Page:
I’m writing this topic mostly for database developer coming from the programming world.

I have seen various procedural units which use the for syntax to run updates on base tables. Scenarios like the one bellow.

FOR update SQL:

for i in (select * from t1) loop
 update t1
 set amount=amount*(1+(Select adjustment from t2 where discount=i.discount 
    and categ=i.categ))
 where row_id=i.row_id;
end loop;
commit;

The scenario above is the basic example where one table is updated using values from a second table.

Now, in order to understand the basic problem with the above example there is something else you need to keep in mind. In Oracle, the PL/SQL and the SQL are 2 very specific modules. Whenever you call a SQL statement in a PL/SQL block, you are doing a context switch. While this can be very easy on a simple statement, larger data volumes updates like the one above will show you the cost of that context switch.

The scope of this post is to create a thinking methodology shift into a database oriented one, explaining the pro an cons of this approach, together with options of conversion for this type of code into classical DML statements.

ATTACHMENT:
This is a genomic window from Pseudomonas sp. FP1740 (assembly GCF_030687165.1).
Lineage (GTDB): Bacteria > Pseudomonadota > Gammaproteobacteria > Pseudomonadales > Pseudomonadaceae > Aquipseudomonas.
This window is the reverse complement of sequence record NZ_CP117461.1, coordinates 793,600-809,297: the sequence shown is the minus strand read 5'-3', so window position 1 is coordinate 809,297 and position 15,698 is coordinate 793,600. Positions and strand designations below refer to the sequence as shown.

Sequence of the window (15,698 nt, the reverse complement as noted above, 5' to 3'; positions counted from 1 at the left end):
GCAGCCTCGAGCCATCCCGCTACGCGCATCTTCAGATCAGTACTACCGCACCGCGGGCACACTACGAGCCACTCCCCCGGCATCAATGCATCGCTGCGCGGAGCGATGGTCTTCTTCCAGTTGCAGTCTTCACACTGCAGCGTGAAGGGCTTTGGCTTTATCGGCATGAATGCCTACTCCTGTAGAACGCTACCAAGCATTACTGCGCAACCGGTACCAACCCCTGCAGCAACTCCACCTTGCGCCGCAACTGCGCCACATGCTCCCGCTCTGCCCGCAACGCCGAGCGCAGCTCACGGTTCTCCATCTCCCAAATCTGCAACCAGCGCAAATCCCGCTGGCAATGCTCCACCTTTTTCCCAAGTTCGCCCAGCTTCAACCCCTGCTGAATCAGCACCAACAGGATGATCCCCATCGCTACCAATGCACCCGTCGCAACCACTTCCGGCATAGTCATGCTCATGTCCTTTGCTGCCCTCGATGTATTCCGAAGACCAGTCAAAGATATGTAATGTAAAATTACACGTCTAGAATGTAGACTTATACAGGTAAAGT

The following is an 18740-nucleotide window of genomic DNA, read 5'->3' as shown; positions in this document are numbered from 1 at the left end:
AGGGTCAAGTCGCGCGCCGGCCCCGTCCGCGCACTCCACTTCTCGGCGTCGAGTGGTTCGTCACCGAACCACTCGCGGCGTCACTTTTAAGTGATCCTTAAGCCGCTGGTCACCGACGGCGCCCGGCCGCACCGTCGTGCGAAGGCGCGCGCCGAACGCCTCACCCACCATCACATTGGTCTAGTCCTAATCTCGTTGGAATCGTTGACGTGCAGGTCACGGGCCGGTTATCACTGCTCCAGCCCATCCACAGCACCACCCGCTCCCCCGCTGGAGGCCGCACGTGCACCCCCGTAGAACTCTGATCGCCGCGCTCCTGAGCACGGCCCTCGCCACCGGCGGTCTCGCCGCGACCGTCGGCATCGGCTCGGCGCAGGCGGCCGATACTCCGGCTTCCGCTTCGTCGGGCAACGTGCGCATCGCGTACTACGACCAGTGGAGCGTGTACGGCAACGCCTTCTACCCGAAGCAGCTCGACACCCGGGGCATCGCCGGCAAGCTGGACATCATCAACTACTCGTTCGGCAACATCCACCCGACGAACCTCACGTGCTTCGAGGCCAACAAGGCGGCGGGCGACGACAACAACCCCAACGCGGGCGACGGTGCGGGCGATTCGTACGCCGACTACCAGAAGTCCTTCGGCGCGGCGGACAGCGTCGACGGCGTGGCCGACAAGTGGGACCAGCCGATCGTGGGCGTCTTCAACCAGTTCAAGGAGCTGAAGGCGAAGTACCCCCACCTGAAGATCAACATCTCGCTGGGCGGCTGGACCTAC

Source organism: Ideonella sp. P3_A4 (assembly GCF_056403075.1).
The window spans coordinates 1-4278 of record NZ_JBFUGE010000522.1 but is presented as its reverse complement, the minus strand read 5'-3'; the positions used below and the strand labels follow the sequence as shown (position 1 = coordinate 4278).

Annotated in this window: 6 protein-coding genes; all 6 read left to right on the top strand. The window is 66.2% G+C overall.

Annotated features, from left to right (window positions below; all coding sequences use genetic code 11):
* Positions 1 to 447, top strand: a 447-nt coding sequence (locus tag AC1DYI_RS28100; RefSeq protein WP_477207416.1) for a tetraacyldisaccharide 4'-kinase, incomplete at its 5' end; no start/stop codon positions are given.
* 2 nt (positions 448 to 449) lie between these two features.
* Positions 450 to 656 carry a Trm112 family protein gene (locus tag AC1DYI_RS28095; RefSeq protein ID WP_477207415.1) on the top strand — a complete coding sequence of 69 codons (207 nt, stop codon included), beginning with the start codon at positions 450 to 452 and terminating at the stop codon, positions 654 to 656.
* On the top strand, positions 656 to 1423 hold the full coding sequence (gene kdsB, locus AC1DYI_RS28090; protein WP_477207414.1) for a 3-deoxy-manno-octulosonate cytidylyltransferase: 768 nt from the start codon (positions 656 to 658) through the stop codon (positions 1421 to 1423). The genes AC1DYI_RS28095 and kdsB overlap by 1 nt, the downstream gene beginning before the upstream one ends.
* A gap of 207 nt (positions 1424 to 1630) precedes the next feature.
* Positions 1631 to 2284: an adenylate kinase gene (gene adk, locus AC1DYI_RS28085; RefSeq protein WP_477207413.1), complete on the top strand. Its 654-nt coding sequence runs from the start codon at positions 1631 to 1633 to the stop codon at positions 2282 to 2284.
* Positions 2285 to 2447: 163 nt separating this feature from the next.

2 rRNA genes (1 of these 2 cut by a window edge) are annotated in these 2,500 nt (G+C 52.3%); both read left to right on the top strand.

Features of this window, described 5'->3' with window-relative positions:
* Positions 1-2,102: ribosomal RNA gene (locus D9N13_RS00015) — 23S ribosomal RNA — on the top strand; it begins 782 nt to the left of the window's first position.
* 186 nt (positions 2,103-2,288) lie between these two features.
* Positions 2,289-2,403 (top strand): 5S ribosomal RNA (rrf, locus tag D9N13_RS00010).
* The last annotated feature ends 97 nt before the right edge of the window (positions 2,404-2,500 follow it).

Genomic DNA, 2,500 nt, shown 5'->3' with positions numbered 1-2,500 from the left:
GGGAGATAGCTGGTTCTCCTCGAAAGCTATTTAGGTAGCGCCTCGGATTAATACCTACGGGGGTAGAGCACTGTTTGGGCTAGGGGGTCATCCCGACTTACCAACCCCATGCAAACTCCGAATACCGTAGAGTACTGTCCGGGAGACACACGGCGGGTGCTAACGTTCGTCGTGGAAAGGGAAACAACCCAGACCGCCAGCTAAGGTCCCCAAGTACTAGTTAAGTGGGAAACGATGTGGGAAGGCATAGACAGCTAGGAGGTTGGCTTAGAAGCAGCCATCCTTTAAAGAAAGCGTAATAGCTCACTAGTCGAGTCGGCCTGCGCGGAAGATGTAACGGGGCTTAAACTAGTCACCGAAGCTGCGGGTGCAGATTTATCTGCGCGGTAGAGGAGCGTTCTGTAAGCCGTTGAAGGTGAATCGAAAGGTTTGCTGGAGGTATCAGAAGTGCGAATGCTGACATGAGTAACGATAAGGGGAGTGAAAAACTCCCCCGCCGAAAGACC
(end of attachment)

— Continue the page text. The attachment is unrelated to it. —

Basically, what I’m trying to suggest is use PL/SQL only when procedural thinking is required, but do use your SQL in the most efficient manner to avoid these costly mistakes. Note that 70-80% of these type of syntax use cases can be rewritten in plain SQL.

For instance, our prior for loop can be rewritten into :

merge into t1
 using t2
on ( t1.discount=t2.discount and t1.categ=t2.categ)
when matched then 
 update
 set amount=amount*(1+t2.adjustment);
commit;

Now,

The first example, using the cursor based update, in my demo VM test environment run for about 15 minutes to update a table of 100K rows using a mapping table of 19 rows